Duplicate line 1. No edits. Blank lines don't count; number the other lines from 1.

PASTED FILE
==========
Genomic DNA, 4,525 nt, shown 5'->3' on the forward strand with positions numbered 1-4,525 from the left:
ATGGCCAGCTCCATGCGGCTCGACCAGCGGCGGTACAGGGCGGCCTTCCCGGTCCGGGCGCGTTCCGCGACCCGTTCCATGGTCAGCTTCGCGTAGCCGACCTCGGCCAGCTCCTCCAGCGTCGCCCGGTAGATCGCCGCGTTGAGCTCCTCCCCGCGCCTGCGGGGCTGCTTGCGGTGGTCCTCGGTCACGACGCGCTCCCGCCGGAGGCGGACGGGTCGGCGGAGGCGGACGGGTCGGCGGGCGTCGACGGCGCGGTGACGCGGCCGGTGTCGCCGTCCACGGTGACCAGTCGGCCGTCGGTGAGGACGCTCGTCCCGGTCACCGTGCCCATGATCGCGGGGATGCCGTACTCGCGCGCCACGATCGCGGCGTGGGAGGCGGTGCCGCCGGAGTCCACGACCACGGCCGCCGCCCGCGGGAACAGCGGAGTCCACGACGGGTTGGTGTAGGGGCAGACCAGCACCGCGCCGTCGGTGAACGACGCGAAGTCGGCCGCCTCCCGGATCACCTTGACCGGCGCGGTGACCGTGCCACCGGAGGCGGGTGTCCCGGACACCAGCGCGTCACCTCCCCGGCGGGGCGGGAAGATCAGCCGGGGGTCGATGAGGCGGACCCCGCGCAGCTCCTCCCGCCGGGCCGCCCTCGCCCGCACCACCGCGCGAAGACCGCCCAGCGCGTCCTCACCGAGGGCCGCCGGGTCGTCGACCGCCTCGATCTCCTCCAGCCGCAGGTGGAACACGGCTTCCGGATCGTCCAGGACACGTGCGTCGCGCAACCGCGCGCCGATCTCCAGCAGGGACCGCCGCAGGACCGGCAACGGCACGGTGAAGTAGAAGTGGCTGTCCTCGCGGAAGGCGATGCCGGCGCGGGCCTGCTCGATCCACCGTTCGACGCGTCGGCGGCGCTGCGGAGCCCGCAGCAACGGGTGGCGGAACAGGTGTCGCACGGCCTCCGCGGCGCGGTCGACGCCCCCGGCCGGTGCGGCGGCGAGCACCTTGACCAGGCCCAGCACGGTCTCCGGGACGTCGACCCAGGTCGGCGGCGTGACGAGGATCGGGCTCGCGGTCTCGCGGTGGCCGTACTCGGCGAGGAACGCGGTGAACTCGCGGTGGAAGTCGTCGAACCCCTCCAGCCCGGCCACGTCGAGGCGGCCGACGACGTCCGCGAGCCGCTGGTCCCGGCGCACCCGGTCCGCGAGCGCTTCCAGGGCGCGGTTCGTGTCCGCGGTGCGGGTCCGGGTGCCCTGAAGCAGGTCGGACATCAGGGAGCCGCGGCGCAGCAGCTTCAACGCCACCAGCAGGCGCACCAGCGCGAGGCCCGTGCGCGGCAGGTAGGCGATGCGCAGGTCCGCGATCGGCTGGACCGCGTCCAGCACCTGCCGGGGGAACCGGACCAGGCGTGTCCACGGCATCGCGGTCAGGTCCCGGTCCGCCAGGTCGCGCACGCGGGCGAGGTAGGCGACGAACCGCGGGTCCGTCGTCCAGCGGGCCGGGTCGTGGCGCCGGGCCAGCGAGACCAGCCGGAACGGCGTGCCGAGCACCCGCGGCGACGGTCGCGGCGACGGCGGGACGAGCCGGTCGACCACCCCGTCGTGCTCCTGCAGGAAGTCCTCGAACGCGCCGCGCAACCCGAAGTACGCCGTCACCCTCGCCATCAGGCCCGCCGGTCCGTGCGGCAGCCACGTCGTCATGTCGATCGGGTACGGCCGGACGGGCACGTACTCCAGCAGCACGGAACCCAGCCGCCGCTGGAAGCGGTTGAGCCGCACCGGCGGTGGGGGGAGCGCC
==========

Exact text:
Genomic DNA, 4,525 nt, shown 5'->3' on the forward strand with positions numbered 1-4,525 from the left: